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Monitor opinions?

Discussion in 'General Hardware' started by -1nf1n1ty-, Apr 13, 2012.

  1. -1nf1n1ty-

    Nov 28, 2006
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    Winter Park
    Hey guys,
    I just bought a monitor (saturday) and I didn't research before I bought it. SO I decided to do some research on it when I got home. All I get are people complaining about ghosting but I honestly don't notice it at all and now my friends saying my contrast ratio isn't accurate it is 10million:1. I was wondering if anyone here has experience with this monitor. I bought it for 3D applications, Nuke, Maya, and some Photoshop etc. I will be accompanying this with my samsung monitor.
    (what I bought)

    thanks for the help guys

    PS I personally do not have a problem with it but I can't help but wonder how good it actually is and if I made a great purchase
  2. erocker

    erocker Super Moderator Staff Member

    Jul 19, 2006
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    Ghosting would generally come from a monitor with a higher response time. This monitor has a lower response time. Perhaps the people complaining about it got a bad panel? Don't know really.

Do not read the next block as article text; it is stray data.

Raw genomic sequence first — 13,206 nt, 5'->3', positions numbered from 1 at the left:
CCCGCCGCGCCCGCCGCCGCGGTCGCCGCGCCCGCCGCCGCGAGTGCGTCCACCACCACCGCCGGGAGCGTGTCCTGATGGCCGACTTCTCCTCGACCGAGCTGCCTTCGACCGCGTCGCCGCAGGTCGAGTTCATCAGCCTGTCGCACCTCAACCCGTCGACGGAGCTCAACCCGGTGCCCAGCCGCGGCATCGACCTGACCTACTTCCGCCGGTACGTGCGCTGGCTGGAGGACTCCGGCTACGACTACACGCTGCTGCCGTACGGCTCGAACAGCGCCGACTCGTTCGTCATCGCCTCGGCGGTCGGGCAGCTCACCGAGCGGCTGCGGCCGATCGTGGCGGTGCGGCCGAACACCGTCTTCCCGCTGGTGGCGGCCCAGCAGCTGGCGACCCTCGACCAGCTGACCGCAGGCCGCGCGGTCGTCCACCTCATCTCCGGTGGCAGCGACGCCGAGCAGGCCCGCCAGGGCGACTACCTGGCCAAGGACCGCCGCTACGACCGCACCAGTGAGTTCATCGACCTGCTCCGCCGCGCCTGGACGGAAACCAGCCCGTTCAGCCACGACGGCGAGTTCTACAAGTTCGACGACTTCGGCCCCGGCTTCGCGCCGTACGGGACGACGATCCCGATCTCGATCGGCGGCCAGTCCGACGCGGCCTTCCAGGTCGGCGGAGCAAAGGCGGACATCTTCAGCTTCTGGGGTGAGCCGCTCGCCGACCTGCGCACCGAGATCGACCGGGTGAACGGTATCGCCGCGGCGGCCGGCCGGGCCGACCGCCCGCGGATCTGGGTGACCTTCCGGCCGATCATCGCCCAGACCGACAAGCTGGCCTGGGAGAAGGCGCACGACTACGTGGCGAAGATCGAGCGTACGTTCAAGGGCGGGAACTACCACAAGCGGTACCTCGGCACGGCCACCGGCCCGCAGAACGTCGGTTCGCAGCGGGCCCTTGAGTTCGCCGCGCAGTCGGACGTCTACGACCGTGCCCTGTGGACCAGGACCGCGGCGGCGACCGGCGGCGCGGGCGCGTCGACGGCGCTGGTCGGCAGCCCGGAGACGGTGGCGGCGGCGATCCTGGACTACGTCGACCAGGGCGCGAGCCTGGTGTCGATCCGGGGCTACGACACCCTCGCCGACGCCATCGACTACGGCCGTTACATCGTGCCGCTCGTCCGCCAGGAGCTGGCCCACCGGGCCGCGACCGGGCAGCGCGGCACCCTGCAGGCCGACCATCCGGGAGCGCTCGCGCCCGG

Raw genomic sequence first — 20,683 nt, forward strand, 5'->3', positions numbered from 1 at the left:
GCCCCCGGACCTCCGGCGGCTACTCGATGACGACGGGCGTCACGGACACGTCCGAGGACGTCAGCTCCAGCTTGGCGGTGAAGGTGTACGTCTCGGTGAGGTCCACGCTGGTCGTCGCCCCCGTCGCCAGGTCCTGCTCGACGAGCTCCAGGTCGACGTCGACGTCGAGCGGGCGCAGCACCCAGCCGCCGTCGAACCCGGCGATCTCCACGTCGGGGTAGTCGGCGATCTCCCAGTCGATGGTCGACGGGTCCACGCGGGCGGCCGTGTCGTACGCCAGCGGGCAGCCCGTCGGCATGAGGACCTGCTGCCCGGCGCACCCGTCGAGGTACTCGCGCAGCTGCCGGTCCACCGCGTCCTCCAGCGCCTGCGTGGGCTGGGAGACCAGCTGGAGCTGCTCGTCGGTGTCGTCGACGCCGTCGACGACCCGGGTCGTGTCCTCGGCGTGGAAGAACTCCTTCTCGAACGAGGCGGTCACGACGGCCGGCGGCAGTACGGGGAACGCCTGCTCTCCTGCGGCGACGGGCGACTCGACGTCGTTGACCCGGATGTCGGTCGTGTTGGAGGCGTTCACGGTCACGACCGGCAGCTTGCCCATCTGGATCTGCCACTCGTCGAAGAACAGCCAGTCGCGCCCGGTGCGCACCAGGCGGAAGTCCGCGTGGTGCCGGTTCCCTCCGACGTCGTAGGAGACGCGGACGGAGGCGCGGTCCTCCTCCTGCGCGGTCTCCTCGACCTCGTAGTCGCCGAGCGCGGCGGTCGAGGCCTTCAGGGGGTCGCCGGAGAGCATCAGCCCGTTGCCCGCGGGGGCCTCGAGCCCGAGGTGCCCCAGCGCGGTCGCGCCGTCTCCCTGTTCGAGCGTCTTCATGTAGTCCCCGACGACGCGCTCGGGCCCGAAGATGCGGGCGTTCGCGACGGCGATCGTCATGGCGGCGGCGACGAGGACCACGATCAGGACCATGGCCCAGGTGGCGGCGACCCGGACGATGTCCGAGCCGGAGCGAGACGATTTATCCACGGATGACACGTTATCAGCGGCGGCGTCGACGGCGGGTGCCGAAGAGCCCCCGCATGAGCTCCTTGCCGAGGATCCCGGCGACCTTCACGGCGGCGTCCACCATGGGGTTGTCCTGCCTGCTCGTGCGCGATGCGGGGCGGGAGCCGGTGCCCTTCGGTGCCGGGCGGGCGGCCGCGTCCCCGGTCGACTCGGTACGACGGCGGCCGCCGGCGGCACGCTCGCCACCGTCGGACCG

3. Phusius

    Phusius New Member

    Mar 23, 2012
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    People that complain about ghosting complain about the smallest graphical hiccups. Your monitor probably does have ghosting except that it is so little... you can't tell unless you were trained to see it.

    These people spent hours trying to find it. Let it go and enjoy your new monitor man.

    -1nf1n1ty- says thanks.
  4. qubit

    qubit Overclocked quantum bit

    Dec 6, 2007
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    Quantum well (UK)
    Asus is a decent brand, so you won't have bought a lemon.

    All LCD monitors have ghosting when displaying movement - it's inherent in the technology unfortunately. Some are a bit worse than others, that's all.
  5. BumbleBee


    Mar 6, 2009
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    Cybertron aka Canada
    there are 2 ways to measure contrast ratio.

    the ON/OFF test involves measuring a 100 IRE test pattern (all white screen) then measuring a 0 IRE test pattern (all black screen) and you get a large number like 10,000,000:1

    the ANSI test involves measuring the white and black rectangles on a checkerboard pattern.


    the ANSI test will yield a smaller number (my BenQ XL2420T has a contrast ratio of 890:1) but it's the better test because the blacks and whites are on screen at the same time instead of one at a time.

    so why do the manufacturers keep doing the ON/OFF test if it has no real world meaning? because consumers think a bigger number means better display.
    Last edited: Apr 13, 2012
    -1nf1n1ty- says thanks.

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